Fringe World review: Aarnav Productions, Tony Galati: the Musical ⋅
De Parel Spiegeltent February 13 ⋅
Review by David Zampatti ⋅
Since the demise of the bushranger, Australians have searched for their heroes on sporting fields, in parliaments, in big business, and on stage and screen. Let’s face it, the search hasn’t turned out so well.
In desperation (or perhaps, unlike Napoleon’s English – the “nation of shopkeepers” – we’re just a nation of shoppers) we’ve looked to our retailers for inspiration, especially those who bucked bureaucracy and vested interests to succeed – and give us a good deal. Your Dick Smiths and Gerry Harveys are household names across the wide brown land. Here in WA we’ve had our share of Purchaseonalities too; Tom “the Cheap” Wardle even became Lord Mayor of Perth, John Hughes of Shepparton Road, Victoria Park, Rick Hart.
But none has quite captured the imagination like the Titan of Tubers, the Prince of Potatoes, the Bane of Bureaucrats and the Rolled-Yukon Gold, open 24/7 Spud King, Tony Galati. Son of a hardscrabble Italian migrant, wearer of ubiquitous blue singlets, muddy of boot and bushy of eyebrow, a bit hard, a bit generous, a lot stubborn, he’s the stuff around which urban myths are woven. And, it seems, musicals.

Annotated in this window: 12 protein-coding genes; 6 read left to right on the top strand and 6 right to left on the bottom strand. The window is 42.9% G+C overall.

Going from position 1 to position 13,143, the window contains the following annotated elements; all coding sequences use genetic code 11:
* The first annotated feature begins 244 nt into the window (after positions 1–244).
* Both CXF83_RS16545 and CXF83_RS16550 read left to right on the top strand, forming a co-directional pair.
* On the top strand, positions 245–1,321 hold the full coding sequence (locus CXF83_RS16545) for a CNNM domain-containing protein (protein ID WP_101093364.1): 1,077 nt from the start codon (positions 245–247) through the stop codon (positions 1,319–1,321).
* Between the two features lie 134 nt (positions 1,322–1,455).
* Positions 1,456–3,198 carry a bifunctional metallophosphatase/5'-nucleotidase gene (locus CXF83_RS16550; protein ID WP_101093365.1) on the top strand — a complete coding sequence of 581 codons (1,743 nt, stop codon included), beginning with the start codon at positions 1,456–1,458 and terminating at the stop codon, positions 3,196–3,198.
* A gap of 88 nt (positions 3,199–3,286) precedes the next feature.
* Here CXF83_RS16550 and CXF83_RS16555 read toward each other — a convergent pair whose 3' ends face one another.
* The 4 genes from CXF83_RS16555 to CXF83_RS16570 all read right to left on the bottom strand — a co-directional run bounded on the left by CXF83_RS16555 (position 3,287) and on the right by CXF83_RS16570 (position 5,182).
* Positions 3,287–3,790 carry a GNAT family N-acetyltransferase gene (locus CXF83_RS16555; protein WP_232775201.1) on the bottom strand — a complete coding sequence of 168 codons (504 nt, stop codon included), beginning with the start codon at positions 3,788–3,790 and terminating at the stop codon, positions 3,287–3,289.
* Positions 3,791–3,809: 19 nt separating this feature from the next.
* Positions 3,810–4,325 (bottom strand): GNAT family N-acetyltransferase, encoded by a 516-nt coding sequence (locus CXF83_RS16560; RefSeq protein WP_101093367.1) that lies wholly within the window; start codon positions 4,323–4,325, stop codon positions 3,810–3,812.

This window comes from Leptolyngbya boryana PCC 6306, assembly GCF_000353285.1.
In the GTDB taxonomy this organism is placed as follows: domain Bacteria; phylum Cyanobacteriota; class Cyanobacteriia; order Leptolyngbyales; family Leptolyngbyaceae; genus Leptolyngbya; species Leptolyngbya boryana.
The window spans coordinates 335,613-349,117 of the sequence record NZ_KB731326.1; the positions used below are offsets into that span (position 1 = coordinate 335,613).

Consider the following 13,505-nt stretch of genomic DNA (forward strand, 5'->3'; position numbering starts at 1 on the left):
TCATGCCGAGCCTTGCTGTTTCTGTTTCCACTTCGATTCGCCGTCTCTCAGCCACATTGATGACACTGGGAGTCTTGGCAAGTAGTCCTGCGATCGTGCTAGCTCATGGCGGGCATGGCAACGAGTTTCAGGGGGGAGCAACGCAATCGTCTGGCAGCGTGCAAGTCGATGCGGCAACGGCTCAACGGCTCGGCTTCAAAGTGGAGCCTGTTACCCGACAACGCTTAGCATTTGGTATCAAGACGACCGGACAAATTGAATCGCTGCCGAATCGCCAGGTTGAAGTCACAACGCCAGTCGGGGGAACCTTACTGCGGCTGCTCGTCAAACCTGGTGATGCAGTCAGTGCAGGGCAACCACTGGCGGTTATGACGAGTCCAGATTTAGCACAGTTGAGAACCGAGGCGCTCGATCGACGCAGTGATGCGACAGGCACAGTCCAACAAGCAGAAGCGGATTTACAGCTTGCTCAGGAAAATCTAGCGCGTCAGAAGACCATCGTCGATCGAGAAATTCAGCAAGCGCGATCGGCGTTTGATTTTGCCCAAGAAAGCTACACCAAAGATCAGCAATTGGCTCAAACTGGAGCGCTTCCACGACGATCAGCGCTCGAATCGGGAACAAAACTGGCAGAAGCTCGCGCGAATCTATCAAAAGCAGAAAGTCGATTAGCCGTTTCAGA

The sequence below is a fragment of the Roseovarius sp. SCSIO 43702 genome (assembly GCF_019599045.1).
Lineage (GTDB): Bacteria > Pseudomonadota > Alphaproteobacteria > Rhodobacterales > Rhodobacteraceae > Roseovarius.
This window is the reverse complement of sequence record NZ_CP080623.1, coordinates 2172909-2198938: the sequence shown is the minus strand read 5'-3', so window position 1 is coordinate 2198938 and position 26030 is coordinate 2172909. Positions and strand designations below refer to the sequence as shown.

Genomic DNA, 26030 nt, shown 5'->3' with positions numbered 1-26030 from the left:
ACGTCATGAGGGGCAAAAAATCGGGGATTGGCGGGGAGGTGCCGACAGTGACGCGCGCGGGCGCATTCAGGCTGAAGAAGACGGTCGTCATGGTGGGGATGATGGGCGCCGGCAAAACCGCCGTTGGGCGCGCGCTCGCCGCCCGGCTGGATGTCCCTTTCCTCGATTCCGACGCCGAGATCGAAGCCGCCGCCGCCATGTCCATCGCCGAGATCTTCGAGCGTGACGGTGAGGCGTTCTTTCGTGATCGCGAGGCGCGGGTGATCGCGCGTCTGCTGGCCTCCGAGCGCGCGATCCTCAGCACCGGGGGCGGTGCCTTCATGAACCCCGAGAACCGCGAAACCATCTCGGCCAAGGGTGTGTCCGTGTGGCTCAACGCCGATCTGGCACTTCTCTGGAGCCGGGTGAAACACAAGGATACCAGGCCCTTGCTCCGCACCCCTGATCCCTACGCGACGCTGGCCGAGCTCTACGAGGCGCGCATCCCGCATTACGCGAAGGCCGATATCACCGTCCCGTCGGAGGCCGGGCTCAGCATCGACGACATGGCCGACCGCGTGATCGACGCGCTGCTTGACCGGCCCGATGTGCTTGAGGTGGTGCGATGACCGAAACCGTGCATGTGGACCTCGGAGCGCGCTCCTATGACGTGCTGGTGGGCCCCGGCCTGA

I’m sure Galati (played by Thomas Papathanassiou) has as many flaws as his discounted rejected spuds, and so does Tony Galati: the Musical, the impossible-to-get-a-ticket Spiegeltent production that’s probably been the most anticipated show this Fringe. But you know what? It’s fun, it’s not at all badly done, and, best of all, it doesn’t take itself too seriously.
I like that it can really only ever play in WA. In the rest of the world, its absolute parochialism would fall flat, so it’s really just for us. I like the tunes Caleb Garfinkle nicked straight off the rack. You’ve heard Perth (The Greatest City on Earth), Set it in Stone, Sunrise and There’s a Potato in You a thousand times (and sure, often a lot better) in everything from Annie to Zorba the Greek.
I liked that Garfinkle and writer Dan Debuf were able to make something (I forget what exactly) sort of rhyme with “John Inverarity”. I like the cast of actors, drawn largely from Perth’s improv theatre scene (impossible not to mention Sam Longley, whose Russet Burbank Jr from the Potato Marketing Board is sort of an Inspector Javert to Galati’s Jean Valjean). I like the packs of spuds waiting outside as gifts to the audience.
Best of all I liked the Perth crowd (a lot of them, I’m guessing, Spud Shed customers), that forgave the show its faults and revelled wholeheartedly in its strengths. There should be more like them.
Picture top: Thomas Papathanassiou plays Spud King Tony Galati. Photo Sean Breadsell